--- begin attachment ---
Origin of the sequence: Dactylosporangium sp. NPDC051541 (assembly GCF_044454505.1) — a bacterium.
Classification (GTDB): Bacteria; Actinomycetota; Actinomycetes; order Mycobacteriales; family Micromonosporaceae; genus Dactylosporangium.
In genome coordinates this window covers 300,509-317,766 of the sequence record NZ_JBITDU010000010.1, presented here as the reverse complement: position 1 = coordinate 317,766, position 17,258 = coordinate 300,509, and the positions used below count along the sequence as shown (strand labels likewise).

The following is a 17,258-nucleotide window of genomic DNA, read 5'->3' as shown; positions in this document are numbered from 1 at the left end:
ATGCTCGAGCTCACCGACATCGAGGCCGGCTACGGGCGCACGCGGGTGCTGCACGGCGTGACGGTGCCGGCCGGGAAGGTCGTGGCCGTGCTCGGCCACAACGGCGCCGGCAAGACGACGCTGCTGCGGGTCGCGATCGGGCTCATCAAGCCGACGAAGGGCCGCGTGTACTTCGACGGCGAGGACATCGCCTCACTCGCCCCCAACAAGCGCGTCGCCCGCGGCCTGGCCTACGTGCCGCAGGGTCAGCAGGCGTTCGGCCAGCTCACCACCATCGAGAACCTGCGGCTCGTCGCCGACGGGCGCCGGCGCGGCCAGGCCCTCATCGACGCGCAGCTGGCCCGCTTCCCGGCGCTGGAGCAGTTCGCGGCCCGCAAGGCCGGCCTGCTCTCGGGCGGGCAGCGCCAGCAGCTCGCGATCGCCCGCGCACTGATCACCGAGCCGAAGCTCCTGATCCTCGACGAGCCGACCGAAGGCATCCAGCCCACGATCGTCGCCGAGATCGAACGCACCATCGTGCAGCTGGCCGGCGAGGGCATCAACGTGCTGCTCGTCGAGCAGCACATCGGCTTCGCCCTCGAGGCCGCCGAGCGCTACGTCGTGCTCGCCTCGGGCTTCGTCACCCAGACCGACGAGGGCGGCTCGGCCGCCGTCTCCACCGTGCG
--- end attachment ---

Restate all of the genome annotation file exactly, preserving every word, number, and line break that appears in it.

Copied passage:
Origin of the sequence: Dactylosporangium sp. NPDC051541 (assembly GCF_044454505.1) — a bacterium.
Classification (GTDB): Bacteria; Actinomycetota; Actinomycetes; order Mycobacteriales; family Micromonosporaceae; genus Dactylosporangium.
In genome coordinates this window covers 300,509-317,766 of the sequence record NZ_JBITDU010000010.1, presented here as the reverse complement: position 1 = coordinate 317,766, position 17,258 = coordinate 300,509, and the positions used below count along the sequence as shown (strand labels likewise).

The following is a 17,258-nucleotide window of genomic DNA, read 5'->3' as shown; positions in this document are numbered from 1 at the left end:
ATGCTCGAGCTCACCGACATCGAGGCCGGCTACGGGCGCACGCGGGTGCTGCACGGCGTGACGGTGCCGGCCGGGAAGGTCGTGGCCGTGCTCGGCCACAACGGCGCCGGCAAGACGACGCTGCTGCGGGTCGCGATCGGGCTCATCAAGCCGACGAAGGGCCGCGTGTACTTCGACGGCGAGGACATCGCCTCACTCGCCCCCAACAAGCGCGTCGCCCGCGGCCTGGCCTACGTGCCGCAGGGTCAGCAGGCGTTCGGCCAGCTCACCACCATCGAGAACCTGCGGCTCGTCGCCGACGGGCGCCGGCGCGGCCAGGCCCTCATCGACGCGCAGCTGGCCCGCTTCCCGGCGCTGGAGCAGTTCGCGGCCCGCAAGGCCGGCCTGCTCTCGGGCGGGCAGCGCCAGCAGCTCGCGATCGCCCGCGCACTGATCACCGAGCCGAAGCTCCTGATCCTCGACGAGCCGACCGAAGGCATCCAGCCCACGATCGTCGCCGAGATCGAACGCACCATCGTGCAGCTGGCCGGCGAGGGCATCAACGTGCTGCTCGTCGAGCAGCACATCGGCTTCGCCCTCGAGGCCGCCGAGCGCTACGTCGTGCTCGCCTCGGGCTTCGTCACCCAGACCGACGAGGGCGGCTCGGCCGCCGTCTCCACCGTGCG